Keynote Address at the iPAD Nigerian Mining Week


Protocols and Introduction

I am pleased to deliver the ministerial welcome address on the occasion of the 1st Nigeria Mining Week, organized by the Miners Association of Nigeria, in partnership with Dolf Madi Consulting, and in association with iPAD Nigeria, and PricewaterhouseCoopers. This conference is also fully endorsed by the Ministry of Mines and Steel Development, so, if I may start my remarks on this note, please permit me to draw your attention to the fact that this event is a child of promise, birthed by several mothers.

Some months back, we had the honour of facilitating a consultative session with some of the organizers of this conference. They all had their different visions and ideas of how a mining conference should be organized, but I took it upon myself to convince them to rather build on some of their existing partnerships, and pool ideas and resources together, to have a harmonized event that would be more impactful. The result is what we are seeing today, some of the most influential stakeholders in the sector have collaborated in putting this conference together, affirming the truism by Aristotle that “the whole is greater than the sum of its parts.” I therefore commend the organizers who have worked very hard, for demonstrating the new spirit of collaboration and partnerships that we are carefully nurturing in the sector, which we consider important in our efforts to deliver on our mandates.

The Need for Partnerships That Work

This administration highly esteems the ethos of collaboration, inclusion and broad based participation of all stakeholders in governance. We have established a consistent pattern of engaging and listening to stakeholders as necessary, to secure their input into policy formulation and implementation. We also encourage a very active media, civic sector, and enlightened citizenry, to hold us to account and provide constructive criticism when necessary. We spend considerable time engaging with the public because we believe it is imperative for us to mobilize Nigerians to go beyond the usual cynicism and distrust of their government, and to rally us all behind government’s efforts to reposition our economy. This is not a task that government can do alone. If we are to bring about sustainable development, and serve our long term national interests, all stakeholders must work together with government.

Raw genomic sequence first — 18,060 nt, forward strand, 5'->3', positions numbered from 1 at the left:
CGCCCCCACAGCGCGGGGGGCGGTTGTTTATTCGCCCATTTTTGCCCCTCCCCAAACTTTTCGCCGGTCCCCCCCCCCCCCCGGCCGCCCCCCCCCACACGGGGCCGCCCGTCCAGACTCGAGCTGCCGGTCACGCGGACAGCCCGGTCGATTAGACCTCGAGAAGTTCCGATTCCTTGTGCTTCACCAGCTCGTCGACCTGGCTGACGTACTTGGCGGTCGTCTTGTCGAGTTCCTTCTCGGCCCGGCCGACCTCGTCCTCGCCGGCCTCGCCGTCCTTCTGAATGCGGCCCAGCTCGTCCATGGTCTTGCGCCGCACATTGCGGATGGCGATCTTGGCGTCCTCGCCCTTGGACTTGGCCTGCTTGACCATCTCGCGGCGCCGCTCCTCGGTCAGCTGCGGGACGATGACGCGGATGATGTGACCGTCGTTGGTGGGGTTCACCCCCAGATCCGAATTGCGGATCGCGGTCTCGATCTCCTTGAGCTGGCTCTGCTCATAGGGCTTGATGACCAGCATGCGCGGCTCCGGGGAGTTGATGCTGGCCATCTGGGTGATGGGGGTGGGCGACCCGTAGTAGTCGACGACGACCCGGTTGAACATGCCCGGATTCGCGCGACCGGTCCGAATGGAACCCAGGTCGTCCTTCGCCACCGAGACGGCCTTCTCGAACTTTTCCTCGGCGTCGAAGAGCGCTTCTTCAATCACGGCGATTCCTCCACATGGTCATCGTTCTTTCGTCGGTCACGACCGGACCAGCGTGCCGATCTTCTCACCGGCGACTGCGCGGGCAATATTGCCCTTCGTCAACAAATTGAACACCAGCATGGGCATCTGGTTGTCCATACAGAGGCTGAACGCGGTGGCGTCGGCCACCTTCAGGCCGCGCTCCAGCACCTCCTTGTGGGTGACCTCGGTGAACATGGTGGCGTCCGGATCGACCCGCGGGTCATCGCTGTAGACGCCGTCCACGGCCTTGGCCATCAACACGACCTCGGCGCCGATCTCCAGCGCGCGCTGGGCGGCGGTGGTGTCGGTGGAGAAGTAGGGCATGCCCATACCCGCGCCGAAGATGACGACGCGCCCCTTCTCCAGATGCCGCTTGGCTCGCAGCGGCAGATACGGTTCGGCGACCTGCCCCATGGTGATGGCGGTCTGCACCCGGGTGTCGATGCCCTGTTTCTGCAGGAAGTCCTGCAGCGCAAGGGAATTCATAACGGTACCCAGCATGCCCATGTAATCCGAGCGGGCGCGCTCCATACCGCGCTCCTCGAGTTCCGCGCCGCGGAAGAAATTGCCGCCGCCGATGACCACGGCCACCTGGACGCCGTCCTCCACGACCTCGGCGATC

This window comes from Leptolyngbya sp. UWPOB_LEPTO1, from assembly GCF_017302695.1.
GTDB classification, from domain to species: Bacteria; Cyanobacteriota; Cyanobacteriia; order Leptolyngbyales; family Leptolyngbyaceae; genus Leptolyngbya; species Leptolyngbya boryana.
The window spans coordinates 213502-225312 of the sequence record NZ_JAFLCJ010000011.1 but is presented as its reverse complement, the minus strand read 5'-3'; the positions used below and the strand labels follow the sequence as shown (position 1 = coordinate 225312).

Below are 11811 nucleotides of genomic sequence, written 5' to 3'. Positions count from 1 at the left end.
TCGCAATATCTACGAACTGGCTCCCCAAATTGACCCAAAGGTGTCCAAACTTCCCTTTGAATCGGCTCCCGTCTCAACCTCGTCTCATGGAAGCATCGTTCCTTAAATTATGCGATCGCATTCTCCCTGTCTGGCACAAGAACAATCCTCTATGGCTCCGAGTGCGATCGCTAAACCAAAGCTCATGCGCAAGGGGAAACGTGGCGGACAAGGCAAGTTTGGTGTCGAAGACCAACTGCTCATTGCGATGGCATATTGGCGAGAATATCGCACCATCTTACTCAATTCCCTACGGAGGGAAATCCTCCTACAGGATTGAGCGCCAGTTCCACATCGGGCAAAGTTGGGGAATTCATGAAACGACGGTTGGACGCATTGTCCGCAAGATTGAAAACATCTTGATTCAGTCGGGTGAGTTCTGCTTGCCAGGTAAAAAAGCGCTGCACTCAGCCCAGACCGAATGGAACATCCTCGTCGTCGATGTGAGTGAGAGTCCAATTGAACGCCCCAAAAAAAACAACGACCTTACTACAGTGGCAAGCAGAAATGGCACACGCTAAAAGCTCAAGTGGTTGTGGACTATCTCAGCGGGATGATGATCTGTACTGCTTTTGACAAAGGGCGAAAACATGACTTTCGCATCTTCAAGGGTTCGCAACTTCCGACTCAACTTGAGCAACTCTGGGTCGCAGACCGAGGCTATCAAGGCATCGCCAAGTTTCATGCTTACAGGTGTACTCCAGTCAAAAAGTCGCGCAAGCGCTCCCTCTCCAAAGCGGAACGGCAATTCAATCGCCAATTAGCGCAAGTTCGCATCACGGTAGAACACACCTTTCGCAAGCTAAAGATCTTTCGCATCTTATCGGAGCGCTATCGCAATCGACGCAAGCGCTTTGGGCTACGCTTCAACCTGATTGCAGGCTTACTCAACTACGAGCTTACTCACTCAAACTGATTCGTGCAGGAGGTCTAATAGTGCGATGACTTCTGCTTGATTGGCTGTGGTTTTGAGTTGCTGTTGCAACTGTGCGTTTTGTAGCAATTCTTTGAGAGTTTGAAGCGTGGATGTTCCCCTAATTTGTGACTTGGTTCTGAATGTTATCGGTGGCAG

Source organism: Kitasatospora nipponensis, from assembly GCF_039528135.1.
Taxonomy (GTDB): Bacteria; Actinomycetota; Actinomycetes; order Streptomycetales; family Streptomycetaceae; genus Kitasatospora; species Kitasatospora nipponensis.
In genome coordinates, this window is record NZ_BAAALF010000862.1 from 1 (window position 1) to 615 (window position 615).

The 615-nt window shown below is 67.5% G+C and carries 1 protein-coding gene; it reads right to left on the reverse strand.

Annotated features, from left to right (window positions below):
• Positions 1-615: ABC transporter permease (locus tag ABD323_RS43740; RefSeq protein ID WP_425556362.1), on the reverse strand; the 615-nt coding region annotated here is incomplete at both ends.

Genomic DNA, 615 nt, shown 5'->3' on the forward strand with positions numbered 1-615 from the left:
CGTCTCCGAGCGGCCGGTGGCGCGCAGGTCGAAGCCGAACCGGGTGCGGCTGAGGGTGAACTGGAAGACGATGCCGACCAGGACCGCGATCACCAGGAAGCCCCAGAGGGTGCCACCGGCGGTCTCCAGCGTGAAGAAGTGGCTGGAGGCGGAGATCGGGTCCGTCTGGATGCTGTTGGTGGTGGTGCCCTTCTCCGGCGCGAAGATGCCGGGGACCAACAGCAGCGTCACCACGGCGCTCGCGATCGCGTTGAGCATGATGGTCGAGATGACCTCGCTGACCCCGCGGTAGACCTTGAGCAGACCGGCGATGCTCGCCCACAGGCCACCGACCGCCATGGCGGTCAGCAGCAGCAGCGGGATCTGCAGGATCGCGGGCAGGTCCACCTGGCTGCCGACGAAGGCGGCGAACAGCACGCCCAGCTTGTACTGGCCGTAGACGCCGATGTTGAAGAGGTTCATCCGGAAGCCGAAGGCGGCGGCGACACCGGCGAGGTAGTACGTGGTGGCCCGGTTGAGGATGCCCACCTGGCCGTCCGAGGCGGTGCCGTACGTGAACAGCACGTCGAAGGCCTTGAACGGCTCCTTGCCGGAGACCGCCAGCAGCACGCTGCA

In the Mining sector, we have found these guiding principles particularly instructive in our efforts to reposition the sector, to achieve our mandates of increasing Mining’s contribution to GDP and creating jobs, while delivering shared prosperity to all stakeholders. Many well intentioned policies and programmes initiated in the past, achieved very little impact because it lacked the broad based buy-in and support from critical stakeholders – we are therefore guided by history. This partnership approach has been in force in the development of a Roadmap for the sector. We started by ensuring the Roadmap committee comprised representatives of every stakeholder group.

This multi-stakeholder committee submitted the draft roadmap on March 31, 2016, which was subsequently taken through an extensive feedback/validation process which included a two-day workshop with state governments and other stakeholders held in Kaduna state on May 5, 2016. It wasn’t until we had given industry stakeholders opportunities to make their input, did we approach the Federal Executive Council for approval. A number of ideas that emanated from the stakeholder engagements were incorporated into the Roadmap. Ladies and gentlemen, I am therefore pleased to announce that FEC has since approved the Mining Sector Roadmap on August 31, 2016, which now provides a pathway for the sustainable turnaround and growth of the mining and metals sector, over the short, medium, and long term. The highlights of the Roadmap and Key Success Factors in Our Implementation Plan are as follows: